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  • Writer's picturePaul Grisanti

Resilience is the key

As more and more data accumulates about COVID-19, Woolsey, the City, the nation and business community’s challenges I have grown increasingly convinced that resilience is the most valuable attribute of any organization or system.

Covid revealed to us that recommendations for a National Strategic reserve of masks, personal protective devices and Ventilators had been ignored by the last 3 or 4 administrations. During that time, we had allowed production of basic medical devices and medication to be offshored lengthening the supply chain and response time in emergencies. The shortage of masks was so acute that we were being advised not to wear them if we had them. This was terrible advice. Masks and hand washing have proved amazingly effective in preventing the spread of infection. Repatriating vital parts of the supply chain seems prudent.

Covid also revealed that the business community nationwide never anticipated an event that would shut down most businesses for 3 months and counting. The margins most businesses operate with simply cannot survive this. I am at a loss as to how this could have been mitigated.

During the Woolsey Fire grocery stores and restaurants lost power and food spoilage eliminated a valuable resource. Natural gas backup generators would have been a godsend and will be again in the next SCE power shutoff. Generators for Gas Stations would ensure the ability to access the fuels stored in the underground tanks.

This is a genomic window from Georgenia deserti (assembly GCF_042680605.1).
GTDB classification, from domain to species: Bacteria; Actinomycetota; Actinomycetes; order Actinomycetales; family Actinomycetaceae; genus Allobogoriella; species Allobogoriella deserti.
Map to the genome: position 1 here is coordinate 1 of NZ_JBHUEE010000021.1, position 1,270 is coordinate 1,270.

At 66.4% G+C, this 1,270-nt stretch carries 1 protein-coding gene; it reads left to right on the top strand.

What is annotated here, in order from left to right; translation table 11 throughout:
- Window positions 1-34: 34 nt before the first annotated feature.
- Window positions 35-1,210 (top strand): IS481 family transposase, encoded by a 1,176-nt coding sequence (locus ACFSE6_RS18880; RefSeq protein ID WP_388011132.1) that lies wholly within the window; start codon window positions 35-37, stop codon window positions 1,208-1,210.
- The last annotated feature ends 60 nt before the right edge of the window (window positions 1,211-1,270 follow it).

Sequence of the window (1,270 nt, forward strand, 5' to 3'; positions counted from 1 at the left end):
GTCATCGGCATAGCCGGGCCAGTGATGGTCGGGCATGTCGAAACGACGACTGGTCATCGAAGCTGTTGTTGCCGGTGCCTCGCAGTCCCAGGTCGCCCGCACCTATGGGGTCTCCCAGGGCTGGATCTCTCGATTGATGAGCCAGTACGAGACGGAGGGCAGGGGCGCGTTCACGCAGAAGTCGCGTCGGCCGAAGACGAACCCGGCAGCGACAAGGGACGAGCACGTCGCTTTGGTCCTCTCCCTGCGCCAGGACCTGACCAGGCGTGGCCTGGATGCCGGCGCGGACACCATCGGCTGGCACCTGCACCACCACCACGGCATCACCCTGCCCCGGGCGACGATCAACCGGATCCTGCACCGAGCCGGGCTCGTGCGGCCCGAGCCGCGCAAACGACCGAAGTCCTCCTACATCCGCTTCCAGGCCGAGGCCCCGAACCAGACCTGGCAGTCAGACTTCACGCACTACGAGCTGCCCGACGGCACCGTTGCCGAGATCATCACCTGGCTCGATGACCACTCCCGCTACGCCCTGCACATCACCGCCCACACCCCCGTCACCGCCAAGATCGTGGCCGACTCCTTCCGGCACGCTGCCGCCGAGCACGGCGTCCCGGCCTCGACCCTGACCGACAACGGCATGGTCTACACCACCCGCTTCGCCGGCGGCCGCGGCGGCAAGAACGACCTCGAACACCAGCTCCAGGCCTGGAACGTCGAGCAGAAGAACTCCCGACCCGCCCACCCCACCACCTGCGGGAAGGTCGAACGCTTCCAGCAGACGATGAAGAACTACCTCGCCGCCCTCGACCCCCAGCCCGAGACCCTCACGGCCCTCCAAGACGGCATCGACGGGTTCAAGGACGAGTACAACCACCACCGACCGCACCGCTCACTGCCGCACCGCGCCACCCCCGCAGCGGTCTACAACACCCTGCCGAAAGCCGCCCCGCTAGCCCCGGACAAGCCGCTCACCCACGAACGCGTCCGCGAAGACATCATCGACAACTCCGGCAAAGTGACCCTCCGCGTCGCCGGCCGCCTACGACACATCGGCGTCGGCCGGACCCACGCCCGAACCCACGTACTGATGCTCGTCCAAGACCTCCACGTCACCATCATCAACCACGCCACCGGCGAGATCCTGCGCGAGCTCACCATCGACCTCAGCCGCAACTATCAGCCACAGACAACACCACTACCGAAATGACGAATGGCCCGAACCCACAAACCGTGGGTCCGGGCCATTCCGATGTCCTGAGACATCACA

Woolsey showed us just how ill prepared governmental agencies are for an event of that magnitude and how ill prepared we citizens were to be cut off from power, refrigeration, phones, and food for 21 days. The response was taken over by CalFire and horrible decisions including “not fighting the fire” and preventing the delivery of supplies to the area were made by bureaucrats located far from Malibu.

The City declared an Emergency and ordered an evacuation when Woolsey struck. In that type of situation, the City loses the ability to govern the City and those running the emergency response are under no obligation to listen to, or take direction from, City officials. We need to figure out a system that allows us to cooperate with CalFire without totally losing our autonomy.

In other Covid news, Malibu local Kal Klatte contacted me to bring me up to date on the recent increases in the rate of new infections. The national 7 day running average of new infections has trended up in the last 2 weeks from its low of 20,000 per day to about 23,000 most recently. There may be a further spike due to the lack of social distancing over the last two weeks. The 7 day average for deaths from COVID-19 has continued it’s decline but deaths lag about 3 or 4 weeks behind new cases as that is the average length of hospitalizations that result in death. Malibu now has had it’s 40thCovid diagnosis according to LA County’s records.

Please wear a mask if you go out in public. They are cheap and effective.

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